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Understanding Hemp

Have you heard of hemp? From hemp protein to hemp seeds to hemp oils, hemp products are trending world-wide—yet there is still much confusion over what it is. As new products hit the shelves, we want to keep you up to date on how hemp might have a place in your wellness plan.
What is Hemp?
Hemp is rapidly gaining popularity in the US, but the crop it comes from has been around for thousands of years. According to the USDA plant classification system, hemp is the common term used to describe the scientific genus Cannabis sativa L.1
The Cannabis sativa plant has been harvested for many years for its fiber, seeds and oil, and has also been used for medicinal, nutritional and industrial purposes. Other compounds identified in hemp include terpenoids, flavonoids, nitrogenous compounds and other common plant molecules.2-3
Despite misperception, hemp is not marijuana. Marijuana gets you high; hemp does not. The confusion likely comes from the fact that they both derived from the Cannabis sativa L. plant.3 While they are both born from the same plant, hemp comes from the fiber and seed part of the plant, while marijuana mainly comes from the flowering part.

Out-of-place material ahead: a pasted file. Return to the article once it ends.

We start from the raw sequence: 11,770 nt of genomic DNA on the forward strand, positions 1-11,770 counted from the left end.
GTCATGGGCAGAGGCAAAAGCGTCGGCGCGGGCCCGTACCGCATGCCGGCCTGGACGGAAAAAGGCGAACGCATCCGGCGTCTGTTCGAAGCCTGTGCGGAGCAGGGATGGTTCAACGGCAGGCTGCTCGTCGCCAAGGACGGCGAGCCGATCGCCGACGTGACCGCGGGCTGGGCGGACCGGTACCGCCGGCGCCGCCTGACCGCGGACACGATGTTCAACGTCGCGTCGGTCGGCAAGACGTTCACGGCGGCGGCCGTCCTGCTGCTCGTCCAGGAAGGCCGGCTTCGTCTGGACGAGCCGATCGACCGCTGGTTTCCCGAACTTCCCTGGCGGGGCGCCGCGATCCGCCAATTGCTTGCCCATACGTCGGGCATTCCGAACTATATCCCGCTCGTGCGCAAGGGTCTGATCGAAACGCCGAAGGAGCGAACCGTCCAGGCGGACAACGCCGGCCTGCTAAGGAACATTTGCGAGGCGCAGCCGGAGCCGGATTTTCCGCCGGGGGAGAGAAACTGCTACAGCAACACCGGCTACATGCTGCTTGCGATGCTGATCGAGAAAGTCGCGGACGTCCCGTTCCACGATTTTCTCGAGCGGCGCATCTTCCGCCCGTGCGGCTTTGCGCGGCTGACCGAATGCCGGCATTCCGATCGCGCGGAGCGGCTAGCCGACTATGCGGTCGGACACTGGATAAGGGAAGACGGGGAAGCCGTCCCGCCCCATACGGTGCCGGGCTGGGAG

Industrial hemp is used to make a variety of products, from food and supplements to non-food items such as paper, molded plastics, body care products and more.3
Hemp Nutrition
Hemp holds VIP status as a nutrition superstar—not only for its high fiber content, but for its fatty acid composition and protein content, too. The seed typically contains over 30% oil and approximately 25% protein as well as fiber and various amounts of vitamins and minerals.4
Hemp Protein
As the popularity of plant-based proteins rise, so does the interest in hemp protein. Despite being plant-based, hempseeds contain significant amounts of all essential amino acids and have exceptionally high levels of the amino acid arginine.4 One ounce (or 3 tablespoons) of shelled hemp seeds provides approximately 10 grams of protein.5 Hemp protein powder is made from whole hemp seed meal that has had the oil removed. The hemp seed oil is removed using a cold expeller press and the remaining meal is milled into powder. Hemp protein powder is considered a complete protein. It is also highly absorbable and hypoallergenic.3
Hemp Oils and Extracts
Now that we have the basics down, what’s the difference between hempseed oil, hemp oil and hemp extract?
Hempseed oil is extracted using a cold expeller press from the seeds of industrial hemp. Though you might see them listed different ways on products and supplements, hempseed oil is just another way to say hemp oil, and both are considered hemp extracts. In short, they all mean the same thing.7
Hempseed oil is an exceptionally rich source of linoleic (omega-6) and linolenic (omega-3) acids, giving it the reputation as a perfectly balanced source of those two essential fatty acids.6 You can find it in your local grocery store, right next to other common types of edible oils. In addition to being a nutty-tasting oil, it is also used to make a variety of non-food items, such as skin care products, eco-friendly paints and more.6
Whatever type of hemp you choose, one thing is for sure—it looks like hemp is here to stay!

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